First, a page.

Feeds

Royal Navy starts work on new, pointless frigates

First two: HMSs Wag The Dog and Self-Licking Icecream

  • alert
  • submit to reddit

Securing Web Applications Made Simple and Scalable

Type 26 isn't the kind of ship the Navy needs to use: It's the kind of ship that BAE Systems needs to make

In fact, the only kind of ship that BAE Systems' UK yards and factories might be able to make and sell is a Type 26 or something very like it. And people might buy it: Blighty isn't the only country saddled with a hidebound naval hierarchy whose ideas on force structure are still largely formed by the fleets of World War II. Plus, lots of other countries simply have no access to things like Tomahawks and proper maritime aircraft.

So, fine - let British shipyards sell their overpriced, obsolete frigates to other navies if they can; and let the Royal Navy buy proper kit.

Whoa there! That's not how it goes. If BAE Systems wants to make something, it gets its development costs covered by the MoD: those are the rules. Indeed, everyone concerned admits that the Type 26 project is as much about keeping BAE's yards and design offices open as it is about getting some ships.

“Type 26 is a key component in sustaining a surface warship capability in UK industry," says BAE's surface-warship chief Alan Johnston.

"Programmes like the Type 26 ... also sustain the industry that supports them," adds Defence secretary Bob Ainsworth. "These commitments will protect the long-term future of the maritime industry ... The commitments the MOD has made will protect skills and employment, and preserve the industrial capability."

Or in other words we need to have some frigates so as to avoid closing our frigate yards, so that we will be able to have even more frigates in future. Tail wags dog: ice-cream licks itself.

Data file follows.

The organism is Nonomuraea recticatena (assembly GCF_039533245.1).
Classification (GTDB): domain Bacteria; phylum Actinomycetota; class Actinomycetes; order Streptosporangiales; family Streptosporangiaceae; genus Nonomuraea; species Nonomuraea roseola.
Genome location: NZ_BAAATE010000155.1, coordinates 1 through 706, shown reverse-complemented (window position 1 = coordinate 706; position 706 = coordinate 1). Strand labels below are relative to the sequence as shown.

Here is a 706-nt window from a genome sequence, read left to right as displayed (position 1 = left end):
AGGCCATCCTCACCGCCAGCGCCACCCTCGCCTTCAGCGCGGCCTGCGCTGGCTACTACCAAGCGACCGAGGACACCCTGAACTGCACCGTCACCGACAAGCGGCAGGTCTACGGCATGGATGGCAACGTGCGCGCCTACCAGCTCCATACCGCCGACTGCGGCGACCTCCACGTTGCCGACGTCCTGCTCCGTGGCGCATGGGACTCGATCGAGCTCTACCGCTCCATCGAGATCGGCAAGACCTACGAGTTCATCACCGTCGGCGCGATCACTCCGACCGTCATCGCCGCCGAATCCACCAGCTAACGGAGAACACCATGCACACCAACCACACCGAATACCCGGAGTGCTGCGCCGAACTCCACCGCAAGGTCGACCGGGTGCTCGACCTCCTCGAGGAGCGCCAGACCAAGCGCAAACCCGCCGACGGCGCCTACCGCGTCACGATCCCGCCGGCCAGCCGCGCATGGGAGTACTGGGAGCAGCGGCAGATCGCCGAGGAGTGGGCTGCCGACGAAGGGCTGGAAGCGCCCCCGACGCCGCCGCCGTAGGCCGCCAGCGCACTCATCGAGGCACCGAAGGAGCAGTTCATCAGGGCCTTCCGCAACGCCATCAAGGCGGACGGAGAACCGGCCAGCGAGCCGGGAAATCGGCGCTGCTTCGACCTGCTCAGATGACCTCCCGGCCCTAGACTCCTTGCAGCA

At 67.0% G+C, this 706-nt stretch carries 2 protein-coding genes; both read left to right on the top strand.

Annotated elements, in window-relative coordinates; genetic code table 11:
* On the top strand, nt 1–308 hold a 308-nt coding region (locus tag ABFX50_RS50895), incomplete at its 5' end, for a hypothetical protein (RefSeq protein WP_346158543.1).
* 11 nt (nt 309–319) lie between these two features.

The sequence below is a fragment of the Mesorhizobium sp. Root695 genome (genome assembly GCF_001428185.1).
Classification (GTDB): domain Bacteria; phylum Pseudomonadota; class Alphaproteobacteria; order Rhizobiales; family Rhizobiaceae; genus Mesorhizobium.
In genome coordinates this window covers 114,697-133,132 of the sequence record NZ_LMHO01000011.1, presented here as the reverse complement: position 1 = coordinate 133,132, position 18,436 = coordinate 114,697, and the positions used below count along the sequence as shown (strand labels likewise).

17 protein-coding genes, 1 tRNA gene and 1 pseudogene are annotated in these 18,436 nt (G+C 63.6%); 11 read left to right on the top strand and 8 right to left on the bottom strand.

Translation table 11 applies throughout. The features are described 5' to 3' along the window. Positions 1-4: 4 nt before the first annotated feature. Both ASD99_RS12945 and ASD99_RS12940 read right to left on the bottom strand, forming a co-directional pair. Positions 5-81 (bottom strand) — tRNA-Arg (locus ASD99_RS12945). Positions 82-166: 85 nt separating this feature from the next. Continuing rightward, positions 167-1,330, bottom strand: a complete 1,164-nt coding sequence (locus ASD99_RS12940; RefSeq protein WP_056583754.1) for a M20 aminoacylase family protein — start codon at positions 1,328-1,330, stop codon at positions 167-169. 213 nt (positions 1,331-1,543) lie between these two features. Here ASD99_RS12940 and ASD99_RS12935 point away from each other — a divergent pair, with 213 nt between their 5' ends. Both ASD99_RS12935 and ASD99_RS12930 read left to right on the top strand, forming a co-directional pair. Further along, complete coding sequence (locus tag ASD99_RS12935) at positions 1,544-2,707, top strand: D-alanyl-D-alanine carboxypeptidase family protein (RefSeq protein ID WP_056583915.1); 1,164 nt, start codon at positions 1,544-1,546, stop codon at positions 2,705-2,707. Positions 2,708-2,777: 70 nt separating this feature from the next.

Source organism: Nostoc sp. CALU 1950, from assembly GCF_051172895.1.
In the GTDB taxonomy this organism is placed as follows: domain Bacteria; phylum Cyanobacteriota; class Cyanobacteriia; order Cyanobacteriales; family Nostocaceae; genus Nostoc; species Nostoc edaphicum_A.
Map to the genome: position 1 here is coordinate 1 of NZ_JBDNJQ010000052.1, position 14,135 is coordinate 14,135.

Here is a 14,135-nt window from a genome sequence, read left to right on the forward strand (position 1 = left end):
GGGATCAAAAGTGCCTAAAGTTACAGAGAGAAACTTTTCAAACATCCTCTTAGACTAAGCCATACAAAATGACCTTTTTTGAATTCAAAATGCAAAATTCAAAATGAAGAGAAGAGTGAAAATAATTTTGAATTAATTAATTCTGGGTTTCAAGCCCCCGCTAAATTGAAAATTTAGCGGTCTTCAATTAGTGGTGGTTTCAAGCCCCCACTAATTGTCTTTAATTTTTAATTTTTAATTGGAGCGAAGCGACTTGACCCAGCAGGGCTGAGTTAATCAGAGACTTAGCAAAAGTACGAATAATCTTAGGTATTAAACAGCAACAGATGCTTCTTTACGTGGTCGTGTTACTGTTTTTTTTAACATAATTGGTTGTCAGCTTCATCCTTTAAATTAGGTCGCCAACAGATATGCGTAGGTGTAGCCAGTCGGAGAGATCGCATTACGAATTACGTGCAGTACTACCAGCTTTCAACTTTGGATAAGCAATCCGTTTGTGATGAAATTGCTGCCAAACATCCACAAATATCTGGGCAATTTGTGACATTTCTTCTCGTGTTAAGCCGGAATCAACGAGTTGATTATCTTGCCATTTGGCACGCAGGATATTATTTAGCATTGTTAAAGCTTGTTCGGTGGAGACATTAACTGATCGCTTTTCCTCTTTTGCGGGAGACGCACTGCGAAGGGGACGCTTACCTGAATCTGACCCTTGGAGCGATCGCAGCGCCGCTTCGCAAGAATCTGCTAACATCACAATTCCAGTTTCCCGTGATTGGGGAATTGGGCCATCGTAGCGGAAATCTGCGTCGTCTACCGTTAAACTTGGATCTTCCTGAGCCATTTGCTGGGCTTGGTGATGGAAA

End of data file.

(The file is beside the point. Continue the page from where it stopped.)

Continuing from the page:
Business as usual, then, in the UK military-industrial complex. ®

Bootnote

*The frigate's medium-frequency active sonar can only find a sub at ranges so close that the sub will already have torpedoed the ship before it is detected - it is basically useless. Some RN frigates now have longer-ranging low frequency active sonar, but it still makes more sense to mount such kit on copters which can move about much faster and can't be torpedoed.

Lewis Page served as a Royal Navy officer (non-aviator, non-Marine) for 11 years, but managed to stay out of frigates and destroyers almost the entire time. That wasn't going to last much longer, however, so he left rather than spend the next decade wasting his time and the taxpayers' money.

Application security programs and practises

More from The Register

next story
ONE EMAIL costs mining company $300 MEEELION
Environmental activist walks free after hoax sent share price over a cliff
Arrr: Freetard-bothering Digital Economy Act tied up, thrown in the hold
Ministry of Fun confirms: Yes, we're busy doing nothing
Help yourself to anyone's photos FOR FREE, suggests UK.gov
Copyright law reforms will keep m'learned friends busy
Apple smacked with privacy sueball over Location Services
Class action launched on behalf of 100 million iPhone owners
US judge: YES, cops or feds so can slurp an ENTIRE Gmail account
Crooks don't have folders labelled 'drug records', opines NY beak
UK government officially adopts Open Document Format
Microsoft insurgency fails, earns snarky remark from UK digital services head
You! Pirate! Stop pirating, or we shall admonish you politely. Repeatedly, if necessary
And we shall go about telling people you smell. No, not really
prev story

Whitepapers

Top three mobile application threats
Prevent sensitive data leakage over insecure channels or stolen mobile devices.
Implementing global e-invoicing with guaranteed legal certainty
Explaining the role local tax compliance plays in successful supply chain management and e-business and how leading global brands are addressing this.
Boost IT visibility and business value
How building a great service catalog relieves pressure points and demonstrates the value of IT service management.
Designing a Defense for Mobile Applications
Learn about the various considerations for defending mobile applications - from the application architecture itself to the myriad testing technologies.
Build a business case: developing custom apps
Learn how to maximize the value of custom applications by accelerating and simplifying their development.